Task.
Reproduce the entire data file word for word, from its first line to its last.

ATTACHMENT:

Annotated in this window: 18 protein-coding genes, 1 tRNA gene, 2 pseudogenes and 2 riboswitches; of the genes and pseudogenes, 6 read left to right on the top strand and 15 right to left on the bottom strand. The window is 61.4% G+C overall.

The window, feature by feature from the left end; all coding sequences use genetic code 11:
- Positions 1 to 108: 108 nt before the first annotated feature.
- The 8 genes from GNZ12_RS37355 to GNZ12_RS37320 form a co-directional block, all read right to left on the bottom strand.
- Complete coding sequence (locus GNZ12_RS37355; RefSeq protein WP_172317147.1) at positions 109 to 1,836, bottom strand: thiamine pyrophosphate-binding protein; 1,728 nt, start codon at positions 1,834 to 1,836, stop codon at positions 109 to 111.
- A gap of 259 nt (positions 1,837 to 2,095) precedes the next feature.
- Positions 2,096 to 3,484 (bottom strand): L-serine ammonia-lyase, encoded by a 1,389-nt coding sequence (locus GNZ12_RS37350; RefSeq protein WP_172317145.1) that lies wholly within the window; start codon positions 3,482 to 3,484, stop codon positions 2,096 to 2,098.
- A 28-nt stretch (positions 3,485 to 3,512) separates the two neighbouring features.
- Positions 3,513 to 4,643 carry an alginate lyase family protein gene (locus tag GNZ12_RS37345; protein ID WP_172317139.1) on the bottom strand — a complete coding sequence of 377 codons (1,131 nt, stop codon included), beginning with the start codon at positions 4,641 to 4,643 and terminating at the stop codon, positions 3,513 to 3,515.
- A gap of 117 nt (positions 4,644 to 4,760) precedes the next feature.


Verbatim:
Annotated in this window: 18 protein-coding genes, 1 tRNA gene, 2 pseudogenes and 2 riboswitches; of the genes and pseudogenes, 6 read left to right on the top strand and 15 right to left on the bottom strand. The window is 61.4% G+C overall.

The window, feature by feature from the left end; all coding sequences use genetic code 11:
- Positions 1 to 108: 108 nt before the first annotated feature.
- The 8 genes from GNZ12_RS37355 to GNZ12_RS37320 form a co-directional block, all read right to left on the bottom strand.
- Complete coding sequence (locus GNZ12_RS37355; RefSeq protein WP_172317147.1) at positions 109 to 1,836, bottom strand: thiamine pyrophosphate-binding protein; 1,728 nt, start codon at positions 1,834 to 1,836, stop codon at positions 109 to 111.
- A gap of 259 nt (positions 1,837 to 2,095) precedes the next feature.
- Positions 2,096 to 3,484 (bottom strand): L-serine ammonia-lyase, encoded by a 1,389-nt coding sequence (locus GNZ12_RS37350; RefSeq protein WP_172317145.1) that lies wholly within the window; start codon positions 3,482 to 3,484, stop codon positions 2,096 to 2,098.
- A 28-nt stretch (positions 3,485 to 3,512) separates the two neighbouring features.
- Positions 3,513 to 4,643 carry an alginate lyase family protein gene (locus tag GNZ12_RS37345; protein ID WP_172317139.1) on the bottom strand — a complete coding sequence of 377 codons (1,131 nt, stop codon included), beginning with the start codon at positions 4,641 to 4,643 and terminating at the stop codon, positions 3,513 to 3,515.
- A gap of 117 nt (positions 4,644 to 4,760) precedes the next feature.